Tesla's social media community was abuzz this week with rumors the company is closing its Draper, Utah office and shrinking the headcount of its solar group, the former SolarCity.

Anonymous, unsubstantiated comments included: "Another round of layoffs" and "All of Solar is gone." Claims that Tesla is shutting down its solar energy division circulated on social media. 

But a Tesla spokesperson told GTM that the firm is simply moving its energy support group out of Draper, in a shift that will impact roughly 100 employees, in order to consolidate the energy support team under one roof. 

Here's the full statement from Tesla:

"As we continue to grow our Energy business, we are consolidating the Energy Support team in one centralized location, which will save money and enable our colleagues to work together more effectively and efficiently. This decision will impact approximately 150 employees, with 100 of the affected employees located in our Draper, Utah location. All affected employees will have the opportunity to apply for a transfer to other roles within Tesla. We understand these changes can be difficult for those who are impacted, and we will be providing employees with transition benefits and assistance during this process."

Tesla is not closing the Draper location, inherited from its SolarCity acquisition, nor shuttering its energy division, according to Electrek. Rather, the division continues to grow and is consolidating to save money.

About 100 people will be moved out of the Draper, Utah office, but that office will remain open and is, in fact, hiring.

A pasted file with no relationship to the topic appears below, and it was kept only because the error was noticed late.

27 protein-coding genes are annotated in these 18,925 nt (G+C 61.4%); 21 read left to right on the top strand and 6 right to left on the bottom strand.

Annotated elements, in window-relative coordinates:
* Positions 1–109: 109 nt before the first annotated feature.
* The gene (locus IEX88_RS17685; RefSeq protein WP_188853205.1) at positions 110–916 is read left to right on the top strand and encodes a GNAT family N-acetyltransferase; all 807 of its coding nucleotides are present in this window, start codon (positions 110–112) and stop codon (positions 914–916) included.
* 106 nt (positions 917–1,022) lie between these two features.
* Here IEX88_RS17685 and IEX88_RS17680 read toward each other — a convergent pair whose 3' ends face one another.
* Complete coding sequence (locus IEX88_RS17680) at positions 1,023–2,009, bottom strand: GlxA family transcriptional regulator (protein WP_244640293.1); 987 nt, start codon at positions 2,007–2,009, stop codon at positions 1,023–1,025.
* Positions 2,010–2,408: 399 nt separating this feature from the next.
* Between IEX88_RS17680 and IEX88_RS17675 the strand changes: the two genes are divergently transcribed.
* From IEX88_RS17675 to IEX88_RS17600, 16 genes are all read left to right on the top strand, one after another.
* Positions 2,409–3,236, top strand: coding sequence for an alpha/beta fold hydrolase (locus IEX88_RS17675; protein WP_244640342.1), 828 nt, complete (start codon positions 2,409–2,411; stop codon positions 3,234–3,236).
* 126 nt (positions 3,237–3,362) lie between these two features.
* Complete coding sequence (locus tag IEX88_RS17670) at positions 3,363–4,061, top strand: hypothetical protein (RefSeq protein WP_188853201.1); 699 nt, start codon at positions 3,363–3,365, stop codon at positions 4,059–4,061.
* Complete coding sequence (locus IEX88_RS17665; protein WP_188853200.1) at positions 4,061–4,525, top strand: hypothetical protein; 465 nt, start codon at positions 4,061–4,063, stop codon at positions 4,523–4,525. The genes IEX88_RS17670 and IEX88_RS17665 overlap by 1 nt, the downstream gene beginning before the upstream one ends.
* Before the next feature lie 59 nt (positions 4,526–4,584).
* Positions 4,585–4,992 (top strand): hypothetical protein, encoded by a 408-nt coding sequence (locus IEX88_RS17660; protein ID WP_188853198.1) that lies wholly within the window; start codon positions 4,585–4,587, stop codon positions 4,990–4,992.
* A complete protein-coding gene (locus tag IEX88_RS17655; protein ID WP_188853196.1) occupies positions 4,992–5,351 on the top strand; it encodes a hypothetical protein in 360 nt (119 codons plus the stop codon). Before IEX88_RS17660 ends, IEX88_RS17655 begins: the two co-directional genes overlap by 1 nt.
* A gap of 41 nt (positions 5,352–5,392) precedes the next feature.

A lot of change at SolarCity

There has been a lot of change at SolarCity, once the largest residential solar installer in the world. Elon Musk's car company acquired/rescued SolarCity in late 2016 for $2.6 billion in stock and the assumption of approximately $3 billion in debt. Sunrun has replaced SolarCity as the leading third-party-ownership financier. And Tesla's solar installations have plunged.

Tesla deployed 84 megawatts of solar systems in the second quarter, an increase over the previous quarter's 76 megawatts. Wood Mackenzie Senior Solar Analyst Allison Mond calculates that Tesla installed 53 megawatts of residential solar in each of the first and second quarters of this year. That's about 20 percent of its peak deployment.

As a point of reference, SolarCity installed 272 megawatts in the last quarter of 2015.  

Tesla has told GTM that it expects solar volumes to remain "relatively stable" despite having completely changed its sales strategy — selling solar and energy storage exclusively at its retail locations and online. SolarCity's door-to-door sales channel was dropped, as was its in-store partnership with Home Depot. Tesla laid off 9 percent of its workforce in June of this year and the solar group has seen its own additional layoffs and facility closings. 

We expect to learn more about the results of its evolving sales strategy during the Tesla earnings call in early November.